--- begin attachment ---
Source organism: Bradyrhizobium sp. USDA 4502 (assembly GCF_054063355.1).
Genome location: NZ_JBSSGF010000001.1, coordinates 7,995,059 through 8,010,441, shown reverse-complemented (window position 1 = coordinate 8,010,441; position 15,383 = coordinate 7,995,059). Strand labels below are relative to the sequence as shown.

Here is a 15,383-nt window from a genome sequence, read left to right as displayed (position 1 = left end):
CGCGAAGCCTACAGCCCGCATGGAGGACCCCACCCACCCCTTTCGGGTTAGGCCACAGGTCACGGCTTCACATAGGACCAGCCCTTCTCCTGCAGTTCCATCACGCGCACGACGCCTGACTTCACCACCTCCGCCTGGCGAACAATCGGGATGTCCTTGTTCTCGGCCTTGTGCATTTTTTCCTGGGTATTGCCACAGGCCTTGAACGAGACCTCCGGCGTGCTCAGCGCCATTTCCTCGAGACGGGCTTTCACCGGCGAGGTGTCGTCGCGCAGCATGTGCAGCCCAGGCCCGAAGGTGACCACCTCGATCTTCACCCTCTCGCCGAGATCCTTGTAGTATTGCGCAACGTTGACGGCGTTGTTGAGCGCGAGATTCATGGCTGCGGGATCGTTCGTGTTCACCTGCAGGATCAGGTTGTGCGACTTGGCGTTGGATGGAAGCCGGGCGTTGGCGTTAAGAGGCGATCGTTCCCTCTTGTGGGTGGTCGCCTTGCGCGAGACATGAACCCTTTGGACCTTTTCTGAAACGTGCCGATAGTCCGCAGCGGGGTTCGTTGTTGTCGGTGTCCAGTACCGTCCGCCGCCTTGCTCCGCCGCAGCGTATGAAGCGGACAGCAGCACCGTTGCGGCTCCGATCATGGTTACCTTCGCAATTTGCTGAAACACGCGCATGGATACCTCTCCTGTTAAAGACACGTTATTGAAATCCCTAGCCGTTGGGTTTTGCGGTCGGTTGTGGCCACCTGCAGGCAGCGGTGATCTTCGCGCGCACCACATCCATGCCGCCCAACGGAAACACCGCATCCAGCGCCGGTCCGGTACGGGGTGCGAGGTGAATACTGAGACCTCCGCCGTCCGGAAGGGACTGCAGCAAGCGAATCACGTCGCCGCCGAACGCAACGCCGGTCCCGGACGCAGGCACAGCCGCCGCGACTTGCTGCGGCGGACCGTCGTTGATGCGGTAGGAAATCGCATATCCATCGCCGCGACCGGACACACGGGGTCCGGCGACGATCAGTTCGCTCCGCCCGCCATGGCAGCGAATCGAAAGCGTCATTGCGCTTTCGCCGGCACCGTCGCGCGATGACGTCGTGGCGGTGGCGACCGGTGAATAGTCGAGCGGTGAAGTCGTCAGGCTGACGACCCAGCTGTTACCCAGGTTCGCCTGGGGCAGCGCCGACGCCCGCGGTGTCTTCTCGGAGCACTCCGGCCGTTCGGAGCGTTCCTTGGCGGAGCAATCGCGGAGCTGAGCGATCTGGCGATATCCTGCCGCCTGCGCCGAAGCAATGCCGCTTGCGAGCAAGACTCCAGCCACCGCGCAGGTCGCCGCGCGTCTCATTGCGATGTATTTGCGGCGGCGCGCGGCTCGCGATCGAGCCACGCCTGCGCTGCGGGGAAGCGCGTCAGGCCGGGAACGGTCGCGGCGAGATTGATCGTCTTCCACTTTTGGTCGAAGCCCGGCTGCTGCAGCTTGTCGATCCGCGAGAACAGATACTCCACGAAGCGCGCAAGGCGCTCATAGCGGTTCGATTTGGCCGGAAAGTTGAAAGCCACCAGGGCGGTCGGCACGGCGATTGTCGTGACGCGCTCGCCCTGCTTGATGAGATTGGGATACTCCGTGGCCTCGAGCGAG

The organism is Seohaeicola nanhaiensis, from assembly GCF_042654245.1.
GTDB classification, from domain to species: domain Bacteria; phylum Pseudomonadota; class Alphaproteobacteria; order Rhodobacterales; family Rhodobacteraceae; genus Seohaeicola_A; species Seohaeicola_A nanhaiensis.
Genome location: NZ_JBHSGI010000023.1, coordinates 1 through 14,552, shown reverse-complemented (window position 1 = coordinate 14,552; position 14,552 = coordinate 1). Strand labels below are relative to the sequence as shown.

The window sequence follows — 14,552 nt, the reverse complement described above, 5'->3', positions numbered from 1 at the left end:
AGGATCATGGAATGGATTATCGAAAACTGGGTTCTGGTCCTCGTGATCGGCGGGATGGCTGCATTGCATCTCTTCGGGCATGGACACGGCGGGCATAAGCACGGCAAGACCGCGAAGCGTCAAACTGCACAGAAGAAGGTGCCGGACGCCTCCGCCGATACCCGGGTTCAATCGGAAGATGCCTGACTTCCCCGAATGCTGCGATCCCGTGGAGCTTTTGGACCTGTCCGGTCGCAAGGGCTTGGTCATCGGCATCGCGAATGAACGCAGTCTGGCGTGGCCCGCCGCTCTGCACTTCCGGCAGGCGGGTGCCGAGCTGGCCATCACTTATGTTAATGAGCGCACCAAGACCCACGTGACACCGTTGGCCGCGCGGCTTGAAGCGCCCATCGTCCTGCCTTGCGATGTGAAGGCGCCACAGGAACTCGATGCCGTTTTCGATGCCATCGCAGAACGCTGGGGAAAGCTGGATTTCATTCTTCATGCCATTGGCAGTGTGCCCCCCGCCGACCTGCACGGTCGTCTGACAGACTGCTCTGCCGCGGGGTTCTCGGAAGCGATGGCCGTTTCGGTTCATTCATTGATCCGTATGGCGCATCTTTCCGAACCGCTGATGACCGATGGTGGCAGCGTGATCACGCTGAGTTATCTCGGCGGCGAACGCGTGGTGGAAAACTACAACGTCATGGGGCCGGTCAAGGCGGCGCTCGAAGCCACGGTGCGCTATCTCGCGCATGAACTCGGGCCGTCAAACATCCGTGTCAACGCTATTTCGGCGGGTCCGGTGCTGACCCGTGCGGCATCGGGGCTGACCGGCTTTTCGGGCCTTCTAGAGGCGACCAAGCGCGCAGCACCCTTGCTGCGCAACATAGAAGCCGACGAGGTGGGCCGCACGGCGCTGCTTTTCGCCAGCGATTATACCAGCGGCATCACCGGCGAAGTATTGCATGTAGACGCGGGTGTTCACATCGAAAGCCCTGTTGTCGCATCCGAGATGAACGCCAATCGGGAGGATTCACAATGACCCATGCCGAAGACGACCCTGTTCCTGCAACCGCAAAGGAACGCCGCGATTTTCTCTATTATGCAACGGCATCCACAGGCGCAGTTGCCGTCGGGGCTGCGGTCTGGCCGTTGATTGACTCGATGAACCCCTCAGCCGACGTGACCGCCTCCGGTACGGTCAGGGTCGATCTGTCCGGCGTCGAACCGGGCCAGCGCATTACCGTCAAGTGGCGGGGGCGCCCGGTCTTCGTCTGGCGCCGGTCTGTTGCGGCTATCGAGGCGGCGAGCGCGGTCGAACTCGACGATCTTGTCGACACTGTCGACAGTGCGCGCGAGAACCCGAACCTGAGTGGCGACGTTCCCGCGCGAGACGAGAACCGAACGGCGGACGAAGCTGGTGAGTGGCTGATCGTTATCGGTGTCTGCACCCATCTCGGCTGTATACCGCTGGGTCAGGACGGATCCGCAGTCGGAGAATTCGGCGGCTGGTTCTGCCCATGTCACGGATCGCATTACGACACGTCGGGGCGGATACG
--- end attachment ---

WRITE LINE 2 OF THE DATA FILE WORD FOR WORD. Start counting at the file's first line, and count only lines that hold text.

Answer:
Genome location: NZ_JBSSGF010000001.1, coordinates 7,995,059 through 8,010,441, shown reverse-complemented (window position 1 = coordinate 8,010,441; position 15,383 = coordinate 7,995,059). Strand labels below are relative to the sequence as shown.